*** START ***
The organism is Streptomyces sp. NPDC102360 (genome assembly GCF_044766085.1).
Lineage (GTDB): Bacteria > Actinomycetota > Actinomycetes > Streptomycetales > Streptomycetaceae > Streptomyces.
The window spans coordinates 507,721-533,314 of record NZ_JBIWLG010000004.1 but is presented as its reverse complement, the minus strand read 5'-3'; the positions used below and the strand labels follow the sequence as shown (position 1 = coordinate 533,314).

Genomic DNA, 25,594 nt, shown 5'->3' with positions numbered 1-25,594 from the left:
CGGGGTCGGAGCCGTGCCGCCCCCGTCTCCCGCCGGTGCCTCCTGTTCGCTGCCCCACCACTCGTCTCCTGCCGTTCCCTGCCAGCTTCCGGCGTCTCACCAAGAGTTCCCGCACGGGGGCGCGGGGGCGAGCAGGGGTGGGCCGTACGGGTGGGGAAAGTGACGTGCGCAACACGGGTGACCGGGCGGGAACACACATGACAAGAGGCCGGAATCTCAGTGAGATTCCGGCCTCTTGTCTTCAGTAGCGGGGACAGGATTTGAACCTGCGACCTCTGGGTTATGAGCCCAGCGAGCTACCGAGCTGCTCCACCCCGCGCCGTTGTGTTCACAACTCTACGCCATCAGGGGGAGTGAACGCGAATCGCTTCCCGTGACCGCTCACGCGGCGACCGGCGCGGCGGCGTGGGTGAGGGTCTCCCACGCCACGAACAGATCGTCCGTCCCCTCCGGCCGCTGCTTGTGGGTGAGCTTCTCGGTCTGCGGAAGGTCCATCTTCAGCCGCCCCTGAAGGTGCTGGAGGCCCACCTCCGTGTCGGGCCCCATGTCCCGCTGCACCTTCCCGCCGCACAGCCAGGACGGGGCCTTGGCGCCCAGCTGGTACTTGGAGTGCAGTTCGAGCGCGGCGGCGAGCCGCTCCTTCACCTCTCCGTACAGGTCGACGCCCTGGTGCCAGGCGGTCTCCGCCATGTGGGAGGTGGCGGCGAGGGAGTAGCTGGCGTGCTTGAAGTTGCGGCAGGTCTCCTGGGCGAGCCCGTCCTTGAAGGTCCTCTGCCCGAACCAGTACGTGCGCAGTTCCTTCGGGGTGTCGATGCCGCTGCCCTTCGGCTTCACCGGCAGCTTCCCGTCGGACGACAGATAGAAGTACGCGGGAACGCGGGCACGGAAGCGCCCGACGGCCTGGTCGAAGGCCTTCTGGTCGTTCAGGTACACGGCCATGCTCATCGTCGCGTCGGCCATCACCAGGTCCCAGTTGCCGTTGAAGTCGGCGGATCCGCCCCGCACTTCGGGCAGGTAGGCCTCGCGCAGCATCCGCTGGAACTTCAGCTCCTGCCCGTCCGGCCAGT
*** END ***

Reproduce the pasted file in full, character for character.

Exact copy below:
The organism is Streptomyces sp. NPDC102360 (genome assembly GCF_044766085.1).
Lineage (GTDB): Bacteria > Actinomycetota > Actinomycetes > Streptomycetales > Streptomycetaceae > Streptomyces.
The window spans coordinates 507,721-533,314 of record NZ_JBIWLG010000004.1 but is presented as its reverse complement, the minus strand read 5'-3'; the positions used below and the strand labels follow the sequence as shown (position 1 = coordinate 533,314).

Genomic DNA, 25,594 nt, shown 5'->3' with positions numbered 1-25,594 from the left:
CGGGGTCGGAGCCGTGCCGCCCCCGTCTCCCGCCGGTGCCTCCTGTTCGCTGCCCCACCACTCGTCTCCTGCCGTTCCCTGCCAGCTTCCGGCGTCTCACCAAGAGTTCCCGCACGGGGGCGCGGGGGCGAGCAGGGGTGGGCCGTACGGGTGGGGAAAGTGACGTGCGCAACACGGGTGACCGGGCGGGAACACACATGACAAGAGGCCGGAATCTCAGTGAGATTCCGGCCTCTTGTCTTCAGTAGCGGGGACAGGATTTGAACCTGCGACCTCTGGGTTATGAGCCCAGCGAGCTACCGAGCTGCTCCACCCCGCGCCGTTGTGTTCACAACTCTACGCCATCAGGGGGAGTGAACGCGAATCGCTTCCCGTGACCGCTCACGCGGCGACCGGCGCGGCGGCGTGGGTGAGGGTCTCCCACGCCACGAACAGATCGTCCGTCCCCTCCGGCCGCTGCTTGTGGGTGAGCTTCTCGGTCTGCGGAAGGTCCATCTTCAGCCGCCCCTGAAGGTGCTGGAGGCCCACCTCCGTGTCGGGCCCCATGTCCCGCTGCACCTTCCCGCCGCACAGCCAGGACGGGGCCTTGGCGCCCAGCTGGTACTTGGAGTGCAGTTCGAGCGCGGCGGCGAGCCGCTCCTTCACCTCTCCGTACAGGTCGACGCCCTGGTGCCAGGCGGTCTCCGCCATGTGGGAGGTGGCGGCGAGGGAGTAGCTGGCGTGCTTGAAGTTGCGGCAGGTCTCCTGGGCGAGCCCGTCCTTGAAGGTCCTCTGCCCGAACCAGTACGTGCGCAGTTCCTTCGGGGTGTCGATGCCGCTGCCCTTCGGCTTCACCGGCAGCTTCCCGTCGGACGACAGATAGAAGTACGCGGGAACGCGGGCACGGAAGCGCCCGACGGCCTGGTCGAAGGCCTTCTGGTCGTTCAGGTACACGGCCATGCTCATCGTCGCGTCGGCCATCACCAGGTCCCAGTTGCCGTTGAAGTCGGCGGATCCGCCCCGCACTTCGGGCAGGTAGGCCTCGCGCAGCATCCGCTGGAACTTCAGCTCCTGCCCGTCCGGCCAGT